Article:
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Issue #10: HAIR

(1 customer review)

The Spring 2019 issue is available in downloadable PDF, MOBI, and EPUB formats, and will be emailed to you on completion of your purchase.

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CONTENTS:

Prose –

IN THAT PLACE SHE GROWS A GARDEN // Del Sandeen

Rayven has spent years growing and caring for her dreadlocks. When an abhorrent school policy forces her to sacrifice them, they are replaced by something even more magical.

MY SNAKES // Frieda Vaughn

One’s relationship with their hair can be very complicated. When your hair holds the weight of history, that relationship is even more complicated.

NO LATE-FOR-SCHOOL // Shari Paul

Delilah’s a style-forward blogger with an eye for amazing costumes and the skills to make them. When her post-big-chop beau hooks her up with a strange new client, Delilah will be lucky to escape with only her feathers ruffled.

WHILE DRAGONS CLAIM THE SKY // Jen Brown

Omani, a coif mage who can weave magics into hair, dreams of leaving her family’s shop behind and becoming an imperial mage. When Myra, a poor but talented knightess-to-be, stumbles into Omani’s shop, both of their lives will be irrevocably changed.

 

Poetry –

UMAKE: THE GOD OF HAIR // Tim Fab-Eme

BURY ME WITH MY BONNET // A. Z. Louise

UNBRAIDED, CLEAN // Terese Mason Pierre

Weight 1 oz
File format

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1 review for Issue #10: HAIR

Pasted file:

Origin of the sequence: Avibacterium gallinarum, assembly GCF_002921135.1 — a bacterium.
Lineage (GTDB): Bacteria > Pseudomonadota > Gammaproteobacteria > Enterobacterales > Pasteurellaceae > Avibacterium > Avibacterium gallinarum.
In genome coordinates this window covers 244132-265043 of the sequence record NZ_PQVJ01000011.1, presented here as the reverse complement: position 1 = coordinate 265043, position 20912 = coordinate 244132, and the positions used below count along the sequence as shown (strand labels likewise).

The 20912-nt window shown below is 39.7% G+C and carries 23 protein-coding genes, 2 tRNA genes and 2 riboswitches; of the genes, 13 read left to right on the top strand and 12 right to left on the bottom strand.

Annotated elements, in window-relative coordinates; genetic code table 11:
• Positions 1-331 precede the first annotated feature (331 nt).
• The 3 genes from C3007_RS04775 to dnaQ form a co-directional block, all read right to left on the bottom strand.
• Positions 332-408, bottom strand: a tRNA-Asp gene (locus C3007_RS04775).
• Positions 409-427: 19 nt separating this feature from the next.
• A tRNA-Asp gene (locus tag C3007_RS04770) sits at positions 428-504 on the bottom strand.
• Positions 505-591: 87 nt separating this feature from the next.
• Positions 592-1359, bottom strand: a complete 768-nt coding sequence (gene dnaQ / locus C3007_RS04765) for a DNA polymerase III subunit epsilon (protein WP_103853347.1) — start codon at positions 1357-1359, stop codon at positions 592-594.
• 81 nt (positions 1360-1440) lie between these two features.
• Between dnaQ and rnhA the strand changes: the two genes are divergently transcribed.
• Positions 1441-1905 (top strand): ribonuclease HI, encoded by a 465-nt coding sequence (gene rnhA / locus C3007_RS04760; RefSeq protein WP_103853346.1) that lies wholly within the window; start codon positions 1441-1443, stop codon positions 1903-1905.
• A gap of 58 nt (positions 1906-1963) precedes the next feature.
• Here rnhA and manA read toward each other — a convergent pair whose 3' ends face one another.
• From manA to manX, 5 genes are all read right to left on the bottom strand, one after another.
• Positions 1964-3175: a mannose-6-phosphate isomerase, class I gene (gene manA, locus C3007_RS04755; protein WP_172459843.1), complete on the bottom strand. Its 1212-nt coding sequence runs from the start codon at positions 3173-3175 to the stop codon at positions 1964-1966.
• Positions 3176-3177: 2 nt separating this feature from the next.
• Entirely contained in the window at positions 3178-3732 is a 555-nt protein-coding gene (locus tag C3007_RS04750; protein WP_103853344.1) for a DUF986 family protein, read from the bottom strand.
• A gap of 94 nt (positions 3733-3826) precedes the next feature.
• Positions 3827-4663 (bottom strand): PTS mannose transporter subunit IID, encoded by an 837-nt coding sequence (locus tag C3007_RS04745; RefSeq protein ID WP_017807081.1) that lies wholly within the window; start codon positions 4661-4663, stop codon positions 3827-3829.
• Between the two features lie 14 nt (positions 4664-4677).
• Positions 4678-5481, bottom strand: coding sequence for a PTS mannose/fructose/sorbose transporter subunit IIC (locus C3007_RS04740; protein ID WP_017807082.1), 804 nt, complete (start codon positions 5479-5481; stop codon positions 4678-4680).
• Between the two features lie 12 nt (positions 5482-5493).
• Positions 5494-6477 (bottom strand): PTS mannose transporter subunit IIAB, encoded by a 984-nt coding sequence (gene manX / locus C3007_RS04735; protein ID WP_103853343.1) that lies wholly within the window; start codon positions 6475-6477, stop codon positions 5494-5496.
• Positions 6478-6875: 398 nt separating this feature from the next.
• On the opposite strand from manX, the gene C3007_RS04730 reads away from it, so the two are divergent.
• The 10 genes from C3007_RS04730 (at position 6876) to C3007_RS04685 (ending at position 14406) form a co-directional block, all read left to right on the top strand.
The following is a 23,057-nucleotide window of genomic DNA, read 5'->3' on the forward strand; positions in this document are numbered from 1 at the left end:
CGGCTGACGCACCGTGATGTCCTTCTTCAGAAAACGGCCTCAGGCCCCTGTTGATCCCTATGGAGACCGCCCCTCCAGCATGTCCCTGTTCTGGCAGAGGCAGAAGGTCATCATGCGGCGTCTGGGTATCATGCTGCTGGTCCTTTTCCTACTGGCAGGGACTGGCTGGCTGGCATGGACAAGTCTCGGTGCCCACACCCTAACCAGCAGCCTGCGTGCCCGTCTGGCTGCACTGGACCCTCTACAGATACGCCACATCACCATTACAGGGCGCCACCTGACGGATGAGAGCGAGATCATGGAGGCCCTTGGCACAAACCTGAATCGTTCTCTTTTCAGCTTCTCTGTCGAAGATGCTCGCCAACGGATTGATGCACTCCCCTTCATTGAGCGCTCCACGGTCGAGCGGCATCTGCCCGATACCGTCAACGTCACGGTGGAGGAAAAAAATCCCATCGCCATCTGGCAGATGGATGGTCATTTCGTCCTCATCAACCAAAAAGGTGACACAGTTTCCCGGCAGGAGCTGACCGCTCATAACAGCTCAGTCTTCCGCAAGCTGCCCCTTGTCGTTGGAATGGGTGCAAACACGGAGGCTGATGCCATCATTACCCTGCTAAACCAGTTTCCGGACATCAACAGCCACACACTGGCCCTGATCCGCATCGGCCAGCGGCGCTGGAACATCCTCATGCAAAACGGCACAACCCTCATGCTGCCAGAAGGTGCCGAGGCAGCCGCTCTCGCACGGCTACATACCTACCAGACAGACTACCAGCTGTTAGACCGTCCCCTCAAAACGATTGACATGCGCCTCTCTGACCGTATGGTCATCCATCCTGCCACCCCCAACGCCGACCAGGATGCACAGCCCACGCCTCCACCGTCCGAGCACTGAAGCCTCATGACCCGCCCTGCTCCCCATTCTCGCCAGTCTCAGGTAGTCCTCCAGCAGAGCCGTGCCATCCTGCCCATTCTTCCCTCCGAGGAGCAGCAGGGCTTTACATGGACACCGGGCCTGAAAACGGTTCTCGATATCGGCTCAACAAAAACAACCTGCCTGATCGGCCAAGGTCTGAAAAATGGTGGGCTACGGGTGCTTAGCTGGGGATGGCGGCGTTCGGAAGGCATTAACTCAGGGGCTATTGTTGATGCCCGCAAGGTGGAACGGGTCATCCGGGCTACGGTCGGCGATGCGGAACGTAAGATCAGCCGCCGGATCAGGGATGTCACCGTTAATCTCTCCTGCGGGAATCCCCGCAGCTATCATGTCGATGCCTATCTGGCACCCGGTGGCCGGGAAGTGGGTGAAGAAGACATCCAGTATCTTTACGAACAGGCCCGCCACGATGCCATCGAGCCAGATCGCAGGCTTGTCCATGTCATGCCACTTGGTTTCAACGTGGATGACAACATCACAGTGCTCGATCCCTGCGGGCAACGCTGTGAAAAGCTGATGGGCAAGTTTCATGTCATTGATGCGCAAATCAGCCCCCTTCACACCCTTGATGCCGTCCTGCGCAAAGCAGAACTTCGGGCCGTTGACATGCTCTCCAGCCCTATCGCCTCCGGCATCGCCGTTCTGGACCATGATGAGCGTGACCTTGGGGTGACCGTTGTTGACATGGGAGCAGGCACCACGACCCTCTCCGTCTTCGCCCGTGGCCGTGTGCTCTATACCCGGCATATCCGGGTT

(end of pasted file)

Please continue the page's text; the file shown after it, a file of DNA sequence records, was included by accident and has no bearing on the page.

1. Chloe

    A solid issue. Poetry isn’t my thing, but I really enjoyed the poems in this issue; “Umake: God of Hair” was inventive, “Bury Me With My Bonnet” had imagery I found oddly soothing considering the subject matter, and “Unbraided, Clean” was mournful and sweet.

    “No Late-for-School” was a horror story where the main villains weren’t terrifyingly malevolent as much as they were trifling, cowardly, and opportunistic – which made them uniquely frustrating and dangerous. I really liked the braiding magic system in “When Dragons Claim the Sky.” I hadn’t seen anything like it before, and I hadn’t considered the ways hair could be threatening. I would love to see more adventures in this world. “In That Place She Grows a Garden” and “My Snakes” use magic and surrealism to push back on the ways Black hair is regulated and degraded.

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